Trade War Forces China to Redirect Investment from the U.S.

Direct investment of China in the U.S. plunged “precipitously” to focus more on the Belt & Road Initiative countries, including Southeast Asia countries, according to a business expert.

John Quelch, the dean of the University of Miami Business School, said Chinese overseas direct investment, specifically in the U.S. and Europe, has fallen precipitously in the last four years, even before the start of the U.S.-China trade war. China’s $55 billion investment in 2016 in the U.S. has dwarfed to just $5 billion in 2018.

Quelch attributed reduced China’s acquisitions to the U.S. regulators’ blocking of the second largest economy’s investing activities in the American soil. Under the Committee on Foreign Investment in the United States (CFIUS) regulations, Washington blocked approximately 14 deals in 2018.

But even as the Trump administration squelches China from investing in the U.S., some governors and mayors are wooing Chinese companies to invest in their areas.

Shift to Southeast Asia

For some Southeast Asia countries, the U.S.-China trade war is a blessing to their economy. As the trade war continues, they have seen accelerated investment activities from the Chinese to avoid U.S. tariffs.

China’s foreign direct investment in Vietnam swelled a little more than six-fold in 2019 to $1.56 billion between January 2019 and May 20 based on approved projects. The January-April numbers alone exceeded the full-year total for 2018.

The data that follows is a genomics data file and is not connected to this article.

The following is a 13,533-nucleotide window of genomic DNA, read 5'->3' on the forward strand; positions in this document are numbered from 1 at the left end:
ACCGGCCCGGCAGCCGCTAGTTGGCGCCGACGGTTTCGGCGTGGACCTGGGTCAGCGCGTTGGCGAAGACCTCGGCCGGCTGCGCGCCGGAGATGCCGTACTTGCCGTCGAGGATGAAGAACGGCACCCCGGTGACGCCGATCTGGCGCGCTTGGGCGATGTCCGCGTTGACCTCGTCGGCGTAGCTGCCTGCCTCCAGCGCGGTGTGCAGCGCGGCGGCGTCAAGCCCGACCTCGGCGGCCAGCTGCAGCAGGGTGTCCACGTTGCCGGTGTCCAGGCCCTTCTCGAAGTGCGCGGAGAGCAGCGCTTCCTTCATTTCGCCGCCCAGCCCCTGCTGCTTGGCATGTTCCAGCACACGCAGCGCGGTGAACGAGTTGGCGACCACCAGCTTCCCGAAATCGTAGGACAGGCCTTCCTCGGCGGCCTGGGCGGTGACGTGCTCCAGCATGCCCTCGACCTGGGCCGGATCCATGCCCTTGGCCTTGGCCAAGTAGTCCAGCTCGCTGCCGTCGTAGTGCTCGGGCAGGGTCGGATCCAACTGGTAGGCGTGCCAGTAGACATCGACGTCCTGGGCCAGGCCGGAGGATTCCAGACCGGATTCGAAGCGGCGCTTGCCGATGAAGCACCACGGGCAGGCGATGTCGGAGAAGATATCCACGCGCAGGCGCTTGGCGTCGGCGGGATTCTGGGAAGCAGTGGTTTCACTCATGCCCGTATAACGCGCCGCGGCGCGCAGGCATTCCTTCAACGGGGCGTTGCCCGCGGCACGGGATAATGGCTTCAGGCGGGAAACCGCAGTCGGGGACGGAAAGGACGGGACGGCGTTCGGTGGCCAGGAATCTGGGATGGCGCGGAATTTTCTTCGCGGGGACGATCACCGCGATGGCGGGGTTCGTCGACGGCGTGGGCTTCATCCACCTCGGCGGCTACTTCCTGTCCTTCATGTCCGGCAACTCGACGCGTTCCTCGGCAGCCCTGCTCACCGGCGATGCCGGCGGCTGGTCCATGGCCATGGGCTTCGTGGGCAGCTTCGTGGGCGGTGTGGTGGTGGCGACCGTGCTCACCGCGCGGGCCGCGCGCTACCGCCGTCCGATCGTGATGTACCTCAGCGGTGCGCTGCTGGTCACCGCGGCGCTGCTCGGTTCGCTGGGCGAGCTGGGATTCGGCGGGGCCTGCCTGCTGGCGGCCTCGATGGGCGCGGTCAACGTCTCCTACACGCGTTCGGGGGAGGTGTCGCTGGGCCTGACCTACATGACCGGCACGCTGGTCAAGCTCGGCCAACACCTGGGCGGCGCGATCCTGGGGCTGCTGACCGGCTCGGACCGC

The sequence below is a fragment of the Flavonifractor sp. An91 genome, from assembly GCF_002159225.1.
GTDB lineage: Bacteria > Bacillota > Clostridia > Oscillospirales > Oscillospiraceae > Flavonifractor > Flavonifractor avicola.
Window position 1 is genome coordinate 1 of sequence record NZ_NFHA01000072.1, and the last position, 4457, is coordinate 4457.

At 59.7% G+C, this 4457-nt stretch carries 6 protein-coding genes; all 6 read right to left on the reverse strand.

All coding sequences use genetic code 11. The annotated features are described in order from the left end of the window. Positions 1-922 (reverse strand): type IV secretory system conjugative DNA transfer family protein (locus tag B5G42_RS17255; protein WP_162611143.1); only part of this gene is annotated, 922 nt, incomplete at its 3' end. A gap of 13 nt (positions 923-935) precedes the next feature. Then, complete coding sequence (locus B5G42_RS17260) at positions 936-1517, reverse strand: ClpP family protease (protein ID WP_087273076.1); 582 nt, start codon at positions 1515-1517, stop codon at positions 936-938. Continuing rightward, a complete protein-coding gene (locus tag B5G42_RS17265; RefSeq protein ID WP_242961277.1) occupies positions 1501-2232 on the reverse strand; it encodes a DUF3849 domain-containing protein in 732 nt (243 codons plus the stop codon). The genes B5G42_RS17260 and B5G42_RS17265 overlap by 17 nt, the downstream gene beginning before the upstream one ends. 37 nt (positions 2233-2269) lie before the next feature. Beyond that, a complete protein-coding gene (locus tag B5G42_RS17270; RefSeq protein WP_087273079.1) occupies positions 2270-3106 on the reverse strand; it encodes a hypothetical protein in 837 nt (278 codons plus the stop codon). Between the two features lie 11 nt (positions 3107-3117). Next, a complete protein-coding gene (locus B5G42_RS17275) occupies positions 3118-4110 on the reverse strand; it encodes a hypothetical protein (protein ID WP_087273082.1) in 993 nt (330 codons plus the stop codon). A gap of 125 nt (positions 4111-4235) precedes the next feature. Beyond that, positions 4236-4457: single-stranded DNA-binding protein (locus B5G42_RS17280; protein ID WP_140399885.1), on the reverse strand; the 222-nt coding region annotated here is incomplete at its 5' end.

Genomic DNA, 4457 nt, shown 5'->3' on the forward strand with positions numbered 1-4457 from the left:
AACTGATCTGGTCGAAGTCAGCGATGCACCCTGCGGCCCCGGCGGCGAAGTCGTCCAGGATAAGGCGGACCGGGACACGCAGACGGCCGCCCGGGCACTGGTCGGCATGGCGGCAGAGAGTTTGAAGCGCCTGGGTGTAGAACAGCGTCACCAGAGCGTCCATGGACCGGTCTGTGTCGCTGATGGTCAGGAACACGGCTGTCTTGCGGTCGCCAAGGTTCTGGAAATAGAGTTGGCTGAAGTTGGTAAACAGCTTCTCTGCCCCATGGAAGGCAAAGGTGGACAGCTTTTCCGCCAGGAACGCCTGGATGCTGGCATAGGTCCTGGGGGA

Thailand has also seen a surge in Chinese capital inflows. In the first quarter of this year, approved foreign direct investment from China doubled to $933 million, according to the Thai government data.

Malaysia also enjoyed a significant uptake in foreign direct investments from China. The Chinese poured in an additional $2 billion in the first quarter of 2019 in the manufacturing sector alone, a surge of 1,360% from the same period last year.

However, the rise in China’s investment in these countries may lead to economic risks. Analysts believe the relocation of manufacturing activities into these countries could lead to a massive increase in labour and operational costs that can be detrimental to the economies of these countries.